Short Book Reviews
Hanna Kryszewska is a teacher, teacher trainer, trainer of trainers. She is a senior lecturer at the University of Gdańsk, Poland. She is co-author of resource books: Learner Based Teaching, OUP, Towards Teaching, Heinemann, The Standby Book, CUP, Language Activities for Teenagers, CUP, The Company Words Keep, DELTA Publishing, and a course book series for secondary schools: ForMat, Macmillan. She is also co-author of a video-based teacher training course: Observing English Lessons, and online course for Orient Black Swan on 21st Century Skills and Teaching the whole person: Humanising language teaching. Hania is a Pilgrims trainer and editor of HLT Magazine.
Look Back. How to talk about the past in English B1-C1. D. Hastings. DMH Press (2023). ISBN 9798390749920, pp.156. The book is the second title in the Vocabulary Detective series by the same author. (review and author’s review in HLT). The focus of the book, just like the title states, is very limited. Its aim is to help intermediate level learners to progress to higher level just focusing on past tenses. The author, of course, does not claim that the only way to progress to a higher level is to master and perfect the past tenses. There are other grammar structures, language functions, lexis to learn, but it is an interesting idea to focus on one area and devote special attention to it. The way work on past tenses the author has proposed is to read stories from history in which past tenses are highlighted, and then they are followed by questions and additional language work through summaries. There are twenty stories of varying length and level (from B1-C1), and they are really entertaining and interesting, and their titles common idiomatic expressions like The last laugh or Prophet of doom. At the end of the book there are ten sections devoted to ways of talking about the past, a key and bibliography of the sources where the stories come from. I am sure the boos will enrich and liven up grammar lessons, also as jigsaw reading or self study.
Powerful Questioning. Strategies for Improving Learning and Retention in the Classroom. M. Chiles. (2023) Crown House Publishing. ISBN-9781785835964, pp 167. Questions play a very important role in our lives. John Hattie in the foreword to the book observes how the questions we ask change with our age. We start with Why, then move onto What, and then Why not (as teenagers) and then finally How much. Of course, this is an oversimplification even though a neat one, it encapsulates human nature – we like to ask questions. And not just ask one question – there is always a follow up, as one question leads to another. There are many books about asking the right questions, but the most important is to “ask the right question at the right time for the right person and with the right level of complexity’. The teaching profession is very much focused on asking questions, eliciting, checking if the students understand, remember, etc. And in a vast majority of questions (approx. 80%) teachers know the answers. Now it is an era in education when making thinking visible and exercising critical thinking are widely promoted and encouraged we need different kinds of questions. Firstly, questions that address both lower thinking skills and higher thinking skills (as defined in Bloom’s taxonomy), secondly, questions to which the teacher does not know the answers either, and so the classroom becomes a community of thinking and sharing learning. The book looks at a number of areas: why we ask questions, what questions we ask, how to foster a questioning culture, how questions check understanding, and finally, how questions can be part of assessment and reflection. The book is user friendly – each chapter starts with a map of the chapter, an introduction and background, some points for reflection, and activities. The layout is motivating through bullet points, boxes, grids on top of traditional text and paragraphs. I am sure that a language teacher as well as teachers of other subjects will benefit from this book.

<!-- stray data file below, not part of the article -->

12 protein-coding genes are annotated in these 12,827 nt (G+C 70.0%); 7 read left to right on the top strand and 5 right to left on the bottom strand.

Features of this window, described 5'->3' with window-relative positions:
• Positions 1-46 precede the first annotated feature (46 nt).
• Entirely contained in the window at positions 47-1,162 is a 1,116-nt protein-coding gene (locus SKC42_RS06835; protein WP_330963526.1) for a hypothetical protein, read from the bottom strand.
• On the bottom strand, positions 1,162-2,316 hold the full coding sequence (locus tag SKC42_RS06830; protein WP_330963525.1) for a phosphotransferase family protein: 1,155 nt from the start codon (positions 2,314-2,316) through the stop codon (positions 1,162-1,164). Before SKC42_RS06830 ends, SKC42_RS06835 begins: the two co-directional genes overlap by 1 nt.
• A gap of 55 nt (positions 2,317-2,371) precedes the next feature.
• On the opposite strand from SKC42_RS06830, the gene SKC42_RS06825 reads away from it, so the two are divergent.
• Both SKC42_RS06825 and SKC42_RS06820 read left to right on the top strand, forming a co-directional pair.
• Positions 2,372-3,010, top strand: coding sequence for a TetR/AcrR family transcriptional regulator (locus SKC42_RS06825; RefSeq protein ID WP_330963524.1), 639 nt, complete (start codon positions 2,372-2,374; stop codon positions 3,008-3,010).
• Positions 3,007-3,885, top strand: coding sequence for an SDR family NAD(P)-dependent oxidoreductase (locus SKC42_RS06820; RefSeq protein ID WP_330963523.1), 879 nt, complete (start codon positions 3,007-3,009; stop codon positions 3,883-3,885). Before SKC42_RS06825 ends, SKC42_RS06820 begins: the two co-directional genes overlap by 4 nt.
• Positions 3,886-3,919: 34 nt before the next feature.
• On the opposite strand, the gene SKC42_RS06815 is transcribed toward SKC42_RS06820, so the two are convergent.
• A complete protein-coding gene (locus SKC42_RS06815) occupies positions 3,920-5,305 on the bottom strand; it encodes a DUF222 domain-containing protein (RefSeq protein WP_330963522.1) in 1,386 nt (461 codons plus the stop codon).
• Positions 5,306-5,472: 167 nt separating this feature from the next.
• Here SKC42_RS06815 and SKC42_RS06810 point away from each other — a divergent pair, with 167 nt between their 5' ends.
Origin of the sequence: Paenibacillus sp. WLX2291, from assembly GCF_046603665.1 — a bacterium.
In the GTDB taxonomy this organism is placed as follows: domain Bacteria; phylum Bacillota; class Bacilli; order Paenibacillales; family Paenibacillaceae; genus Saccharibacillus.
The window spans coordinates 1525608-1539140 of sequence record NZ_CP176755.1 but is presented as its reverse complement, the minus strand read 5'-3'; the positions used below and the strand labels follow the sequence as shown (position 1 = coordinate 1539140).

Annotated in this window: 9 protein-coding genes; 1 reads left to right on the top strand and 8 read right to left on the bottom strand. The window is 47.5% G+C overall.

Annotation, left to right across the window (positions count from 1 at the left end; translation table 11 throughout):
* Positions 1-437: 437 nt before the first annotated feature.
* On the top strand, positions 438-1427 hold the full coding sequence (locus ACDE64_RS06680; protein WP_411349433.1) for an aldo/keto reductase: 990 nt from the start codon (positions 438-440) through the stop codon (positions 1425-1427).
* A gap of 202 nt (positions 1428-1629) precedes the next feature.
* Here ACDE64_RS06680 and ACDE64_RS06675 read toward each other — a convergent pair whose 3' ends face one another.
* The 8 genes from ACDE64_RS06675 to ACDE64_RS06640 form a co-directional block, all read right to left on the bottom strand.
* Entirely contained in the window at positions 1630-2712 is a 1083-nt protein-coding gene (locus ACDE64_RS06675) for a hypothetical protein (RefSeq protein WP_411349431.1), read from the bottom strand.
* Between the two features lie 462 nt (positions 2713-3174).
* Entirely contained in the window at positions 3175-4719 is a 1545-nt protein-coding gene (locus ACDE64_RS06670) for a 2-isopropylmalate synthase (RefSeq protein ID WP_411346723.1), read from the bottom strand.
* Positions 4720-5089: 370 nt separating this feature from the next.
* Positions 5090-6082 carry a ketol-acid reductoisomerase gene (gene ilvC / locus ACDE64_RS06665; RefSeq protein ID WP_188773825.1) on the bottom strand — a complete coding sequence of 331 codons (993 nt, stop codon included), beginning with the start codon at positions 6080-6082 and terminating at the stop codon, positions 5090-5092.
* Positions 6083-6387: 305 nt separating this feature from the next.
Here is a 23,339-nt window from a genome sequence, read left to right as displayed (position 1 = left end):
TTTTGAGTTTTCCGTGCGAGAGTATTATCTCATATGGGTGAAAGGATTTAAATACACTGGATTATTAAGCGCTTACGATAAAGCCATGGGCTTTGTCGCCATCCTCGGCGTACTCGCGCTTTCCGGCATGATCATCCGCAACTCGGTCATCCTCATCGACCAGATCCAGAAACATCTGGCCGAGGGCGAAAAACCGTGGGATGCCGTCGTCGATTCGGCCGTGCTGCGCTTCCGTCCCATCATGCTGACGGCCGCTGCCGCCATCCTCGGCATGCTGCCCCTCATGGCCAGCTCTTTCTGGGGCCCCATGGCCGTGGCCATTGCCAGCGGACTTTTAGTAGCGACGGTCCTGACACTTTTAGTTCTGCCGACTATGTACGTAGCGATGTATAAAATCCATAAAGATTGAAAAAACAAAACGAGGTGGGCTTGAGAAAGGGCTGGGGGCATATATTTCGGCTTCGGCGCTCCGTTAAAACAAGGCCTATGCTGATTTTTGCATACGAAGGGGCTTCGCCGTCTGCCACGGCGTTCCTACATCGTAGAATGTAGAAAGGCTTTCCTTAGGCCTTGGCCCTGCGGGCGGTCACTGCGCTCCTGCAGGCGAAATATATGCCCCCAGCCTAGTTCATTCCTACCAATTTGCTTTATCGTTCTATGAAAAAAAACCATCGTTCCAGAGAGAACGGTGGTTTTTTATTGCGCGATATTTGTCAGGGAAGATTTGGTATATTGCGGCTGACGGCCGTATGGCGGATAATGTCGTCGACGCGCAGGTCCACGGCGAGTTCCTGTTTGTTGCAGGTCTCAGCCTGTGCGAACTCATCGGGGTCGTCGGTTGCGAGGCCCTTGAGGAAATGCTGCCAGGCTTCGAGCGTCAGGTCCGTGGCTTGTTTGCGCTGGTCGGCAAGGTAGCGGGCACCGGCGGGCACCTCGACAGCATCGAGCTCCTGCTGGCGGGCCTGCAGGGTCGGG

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Short Book Reviews
Hania (Hanna) Kryszewska, Poland
The Practice of English as a Medium of Instruction (EMI) around the World edited by Carol Griffiths, published by Springer